Leadership Dilemma: If a child swears at a teacher what should you do?


Leadership Dilemma: You are the head teacher of a school. A child swears at a teacher in front of other children.  What do you do?

Does such an occurence automatically mean that the child should be excluded from school?

It’s certainly one of the most common reasons for exclusion.

My own point of view has always been to treat every situation as a discrete incident – and make a judgment accordingly. Yet there exists an expectation that where a child swears “directly” at a teacher that classroom order and the digniity of the teacher can only be maintained if the child is punished by a period of exclusion.

What do you reckon?

22 thoughts on “Leadership Dilemma: If a child swears at a teacher what should you do?

  1. I’m not sure what the answer is, but I think that a school should have an answer and stick to it. One of the things that frustrates teachers more than anything else is the fact that they are expected to enforce school rules consistently, but then senior management seem to feel that it’s okay to “treat every situation as a discrete incident” as you put it.

  2. I’m not sure that Jaye’s analogy stands up because of the difference in ‘clientele’ between an A&E and a school. Schools deal with young people who are there to learn not just the stuff they would be expected to learn in relation to the academic curriculum etc, but also to learn, for instance, to be ‘responsible citizens’ (to quote a well known document). Is a simple, straight-down-the-line, no-exceptions rule really adequate to deal with the special relationship that should exist between the school and its students?

    It is of course unacceptable for any student to swear at a teacher but some account must be taken of the circumstances that led up to the incident and the circumstances of the incident itself – what if the teacher’s behaviour played a part in provoking the incident? what about the age of the student – is a 5-year-old swearing the same as an 18-year-old? what happened to the student in the run up to the incident? has the student a history of this kind of behaviour? and so on.

    If we take ‘in loco parentis’ seriously, should we not try to treat the problem in the way that a good parent might, where we can? Parents can’t ‘exclude’ their children for such behaviour.

    However irritating it might be to staff, the only responsible course for school management to take is to treat every situation as a discrete situation, but in the context of some clear indication of what is acceptable and what is not.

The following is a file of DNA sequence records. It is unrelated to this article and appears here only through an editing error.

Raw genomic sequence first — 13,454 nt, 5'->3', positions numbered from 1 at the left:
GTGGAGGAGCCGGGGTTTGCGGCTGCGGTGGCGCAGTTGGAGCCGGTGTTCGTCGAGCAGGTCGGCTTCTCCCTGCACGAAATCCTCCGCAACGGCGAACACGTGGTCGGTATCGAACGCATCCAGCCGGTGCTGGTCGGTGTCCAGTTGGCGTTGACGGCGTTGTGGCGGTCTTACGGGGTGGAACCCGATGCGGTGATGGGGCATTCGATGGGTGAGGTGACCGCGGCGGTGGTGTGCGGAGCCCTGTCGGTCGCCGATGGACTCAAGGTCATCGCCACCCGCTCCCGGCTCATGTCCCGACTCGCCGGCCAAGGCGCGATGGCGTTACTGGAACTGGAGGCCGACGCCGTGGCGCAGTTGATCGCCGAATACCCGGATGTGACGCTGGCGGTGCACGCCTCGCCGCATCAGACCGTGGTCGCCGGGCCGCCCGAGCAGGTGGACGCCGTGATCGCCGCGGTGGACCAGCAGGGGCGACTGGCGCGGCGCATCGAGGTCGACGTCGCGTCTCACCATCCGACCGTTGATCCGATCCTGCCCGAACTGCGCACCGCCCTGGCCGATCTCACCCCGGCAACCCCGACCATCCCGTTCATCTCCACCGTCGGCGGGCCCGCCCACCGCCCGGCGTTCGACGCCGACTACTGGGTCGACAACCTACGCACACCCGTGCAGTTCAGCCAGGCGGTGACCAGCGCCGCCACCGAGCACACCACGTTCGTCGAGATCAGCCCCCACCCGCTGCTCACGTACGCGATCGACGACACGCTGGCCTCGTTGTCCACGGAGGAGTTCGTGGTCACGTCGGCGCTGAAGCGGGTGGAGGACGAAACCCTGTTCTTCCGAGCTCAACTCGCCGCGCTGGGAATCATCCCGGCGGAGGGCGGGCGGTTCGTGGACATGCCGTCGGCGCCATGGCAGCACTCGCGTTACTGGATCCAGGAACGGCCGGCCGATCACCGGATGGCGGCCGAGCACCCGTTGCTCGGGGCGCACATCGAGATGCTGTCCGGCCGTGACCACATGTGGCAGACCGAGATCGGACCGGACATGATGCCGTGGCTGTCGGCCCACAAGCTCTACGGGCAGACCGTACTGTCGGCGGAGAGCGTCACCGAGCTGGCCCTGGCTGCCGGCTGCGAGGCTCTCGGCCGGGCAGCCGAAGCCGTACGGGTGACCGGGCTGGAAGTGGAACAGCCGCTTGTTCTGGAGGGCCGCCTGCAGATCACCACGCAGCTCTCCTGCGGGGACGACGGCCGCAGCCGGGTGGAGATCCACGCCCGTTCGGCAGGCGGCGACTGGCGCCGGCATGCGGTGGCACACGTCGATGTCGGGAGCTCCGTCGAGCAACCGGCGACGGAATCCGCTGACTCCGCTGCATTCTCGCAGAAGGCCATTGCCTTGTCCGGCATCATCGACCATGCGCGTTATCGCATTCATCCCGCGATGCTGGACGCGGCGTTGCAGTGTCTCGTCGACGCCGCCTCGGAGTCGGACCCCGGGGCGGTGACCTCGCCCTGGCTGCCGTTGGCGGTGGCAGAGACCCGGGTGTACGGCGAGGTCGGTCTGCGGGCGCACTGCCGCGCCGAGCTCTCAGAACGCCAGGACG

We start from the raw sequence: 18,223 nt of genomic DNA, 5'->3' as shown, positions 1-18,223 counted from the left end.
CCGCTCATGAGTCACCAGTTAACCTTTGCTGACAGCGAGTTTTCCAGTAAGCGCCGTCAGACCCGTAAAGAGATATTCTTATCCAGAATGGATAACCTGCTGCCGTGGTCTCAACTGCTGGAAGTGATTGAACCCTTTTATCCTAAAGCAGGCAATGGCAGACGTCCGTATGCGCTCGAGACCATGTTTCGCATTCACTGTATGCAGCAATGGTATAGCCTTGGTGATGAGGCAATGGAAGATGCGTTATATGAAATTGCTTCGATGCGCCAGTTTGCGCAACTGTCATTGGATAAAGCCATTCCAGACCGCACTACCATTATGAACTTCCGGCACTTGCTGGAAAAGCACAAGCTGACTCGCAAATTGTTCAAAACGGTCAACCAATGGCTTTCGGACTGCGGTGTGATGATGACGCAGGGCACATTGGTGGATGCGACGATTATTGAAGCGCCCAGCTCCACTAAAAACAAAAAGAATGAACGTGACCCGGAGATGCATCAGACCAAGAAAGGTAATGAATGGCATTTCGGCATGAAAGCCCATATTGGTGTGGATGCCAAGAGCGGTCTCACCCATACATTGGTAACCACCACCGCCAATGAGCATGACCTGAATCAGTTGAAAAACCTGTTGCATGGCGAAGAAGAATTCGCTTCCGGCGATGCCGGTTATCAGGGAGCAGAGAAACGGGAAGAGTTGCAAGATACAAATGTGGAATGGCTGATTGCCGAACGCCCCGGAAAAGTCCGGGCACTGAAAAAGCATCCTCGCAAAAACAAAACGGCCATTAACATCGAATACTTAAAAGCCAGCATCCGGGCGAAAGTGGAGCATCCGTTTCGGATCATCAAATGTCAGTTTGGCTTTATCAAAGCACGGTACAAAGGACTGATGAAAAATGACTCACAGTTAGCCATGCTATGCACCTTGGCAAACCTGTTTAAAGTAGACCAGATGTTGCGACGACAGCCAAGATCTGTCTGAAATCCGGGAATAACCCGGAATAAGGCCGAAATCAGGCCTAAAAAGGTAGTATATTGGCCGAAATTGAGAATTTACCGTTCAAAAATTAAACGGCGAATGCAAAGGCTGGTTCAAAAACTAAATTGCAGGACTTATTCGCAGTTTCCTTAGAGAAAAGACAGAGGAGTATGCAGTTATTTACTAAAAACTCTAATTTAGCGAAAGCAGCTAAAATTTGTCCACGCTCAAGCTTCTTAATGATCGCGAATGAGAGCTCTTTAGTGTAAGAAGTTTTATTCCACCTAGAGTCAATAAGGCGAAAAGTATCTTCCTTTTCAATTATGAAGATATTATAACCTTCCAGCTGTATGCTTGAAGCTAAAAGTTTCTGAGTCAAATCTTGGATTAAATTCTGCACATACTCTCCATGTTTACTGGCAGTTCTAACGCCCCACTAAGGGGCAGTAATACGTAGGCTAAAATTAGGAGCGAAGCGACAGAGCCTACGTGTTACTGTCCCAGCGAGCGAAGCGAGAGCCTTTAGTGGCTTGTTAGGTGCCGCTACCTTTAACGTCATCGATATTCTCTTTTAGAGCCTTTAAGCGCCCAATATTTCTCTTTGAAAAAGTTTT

3. I think I agree with Robert, where there are inconsistencies in how discipline is handled it makes it very difficult to deal with any discipline issues.

    Discipline isn’t just a case of crime and punishment though:
    If we were looking at this purely from a punitive perspective then yes I think there is space to treat incidents on their own merit (or lack of merit) however a punitive system does not prevent or solve problems. Discipline is not just about ‘dealing with the bad pupils’ is should be about what happens to resolve issues, and to ensure that they don’t happen in the first place.

    I believe a punishment should be absolutely clear and consistently upheld, then the support given to the pupil afterwards can be treated individually.

  4. When we make it automatic, we delegate control of the exclusion process to the child. Given the role of exclusion, and its known relationship to future criminality, surely decisions on exclusion should be carefully, individually, considered by suitably experienced people with the best possible knowledge of the individual circumstances?

    Prisoners are over twenty times more likely than the general population to have been excluded from school.
    49% of male and 33% female sentenced prisoners were excluded from school.

  5. There’s no dilemma in this for me Don. You have to deal with each child individually and all of the circumstances leading up to the incident. I think John has put it very well

  6. My first reaction was to consider each incident individually.

    But then I stopped and thought about it. That is always the excuse for *not* taking sufficient action. Some schools do nothing beyond “having a word” with a child, if that. Some schools decide it by the importance of the teacher (SMT and they are out, NQT and they will be told to do something about their classroom management). One school I was in decided on whether it was “hard or soft” swearing, i.e. how naughty the word was. It turned out it was almoot always soft until you got your union rep involved. If a school followed a policy where the child was always excluded then it would probably be nicer school to be in both as a member of staff and as a student.